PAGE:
Whitehall-Coplay Press

Sunday, July 12, 2020

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Wednesday, June 10, 2020 by The Press in Opinion

On the Homefront: I found enlightenment in a handbag

My Mother’s Day gift a few years ago was a designer Penn State purse. It also came with a wallet and wristlet, both bearing the Nittany Lion insignia. I am usually seen carrying one of these, and the larger purse celebrating my alma mater has become something of a trademark.

There is a small problem with it, however. For some reason, it sets off security systems. Perhaps there is a tag or chip buried deep in the purse’s lining, but no one can seem to find anything.

So, when the alarms start sounding and the lights flash red, I seize the moment of instant fame by making inane jokes and explaining my predicament. I usually share a good laugh with a store manager, sometimes need to show my purchase and receipt, and then I go on my merry way.

But one day, as I exited a department store, my purse led to an epiphany.

I made a stop on my way home from work to make a quick purchase. As I walked out through the security posts, true to form, bells started ringing and lights began to flicker. As is my habit, I paused and waited for management or security to approach me. I was preparing to drape my purse open as well as my shopping bag.

I heard a voice behind me and turned to see a woman about my age, a black woman, also carrying a purse and a bag. She was asking what was going on, saying she didn’t take anything, and why was this alarm going off? I quickly reassured her this issue was due to me and not her. I told her about my quirky purse.

At that moment, two store personnel approached us. I started to show the gentleman my purse and bag. He was not interested in me, and he half-smiled at my “the security company must be Pitt fans” comment. He told me to just go. I stood still for a few moments.

Both people walked toward the other woman. She was wide-eyed and kept repeating she had not taken anything. They asked to see inside her bags. She produced receipts.

I stepped forward, excused myself and said again my purse was the culprit. The manager nodded and told me I could leave. I did, and then I hovered around a corner. It was clear the woman was being questioned thoroughly, and she complied with their requests. After a few minutes, she also was cleared to move on.

I was walking slowly to my car when another light bulb flashed in my head: I had just come face to face with the reality of white privilege.

I used to think my personality, quick wit or perhaps ease of engagement were assets that served me well in challenging or precarious situations. I realize now, while these do make up my strong set, they are also social capital — skills that create success when navigating through systems and society.

The thing about social capital is this finesse is learned, passed down from parents and others who have influence over one’s life. However, among the poor and other disenfranchised groups of people, these skills are often not part of their managing conflict toolbox. One cannot pass on what one has not had the opportunity to possess.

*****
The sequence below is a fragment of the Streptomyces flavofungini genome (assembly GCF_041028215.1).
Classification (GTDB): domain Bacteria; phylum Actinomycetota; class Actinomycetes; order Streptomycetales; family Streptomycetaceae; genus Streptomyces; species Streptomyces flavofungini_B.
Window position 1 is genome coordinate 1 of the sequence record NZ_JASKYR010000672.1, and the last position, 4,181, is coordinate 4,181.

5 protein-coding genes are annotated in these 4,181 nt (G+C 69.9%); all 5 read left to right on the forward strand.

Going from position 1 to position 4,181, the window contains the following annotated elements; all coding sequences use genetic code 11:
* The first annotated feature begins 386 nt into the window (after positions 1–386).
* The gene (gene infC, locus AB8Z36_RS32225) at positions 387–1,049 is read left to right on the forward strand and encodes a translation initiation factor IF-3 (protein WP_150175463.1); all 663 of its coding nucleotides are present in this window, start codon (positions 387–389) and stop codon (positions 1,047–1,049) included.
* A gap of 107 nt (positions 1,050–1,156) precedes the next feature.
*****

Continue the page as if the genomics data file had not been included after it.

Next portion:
As a white woman, professional and educated, social capital is not in short supply for me. And looking like I did, I apparently presented as the lesser likely of the two shoppers who might have committed a crime — except I didn’t have to prove it.

I got in my car and drove home pondering the events of the last five minutes. I found myself with a sinking feeling in my heart. I should have done more. I should have stood my ground and not walked away. I should have invoked my persistence. But I didn’t. I was hurrying and tired. I was complying. I was hearing a little voice from my own upbringing saying “Don’t get involved.”

I had committed a crime — a crime of omission — in walking away from injustice.

I have thought of this incident many times since it happened. I am upset with myself for not taking a stand. I wonder how many other times I have been part of little slights that have huge impacts and contribute to systemic oppression.

After the events of the weekend of May 30, I vowed to take a new position. First, I needed to forgive myself for past choices and actions. Second, I needed to examine and discard some long-held beliefs that had been ingrained in me — namely “Don’t get involved.” Then, I made a promise to never stand by and let injustice roll off my back. Situations like George Floyd’s abuse and murder are the tip of the iceberg — the visible outcomes of systemic prejudice in our society. Situations like mine are the undercurrents, the crimes of omission and the sustainability of oppression.

I have heard it said that our society — perhaps our civilization — is going to hell in a handbag. I am not sure I fully agree with this, but I do know one thing: My handbag was instrumental in helping me unpack my previously held beliefs about the pervasiveness of racism and the need to speak out against injustice.

Editor’s note: Denise Continenza is the family and consumer sciences educator with Penn State Extension, Lehigh and Northampton counties.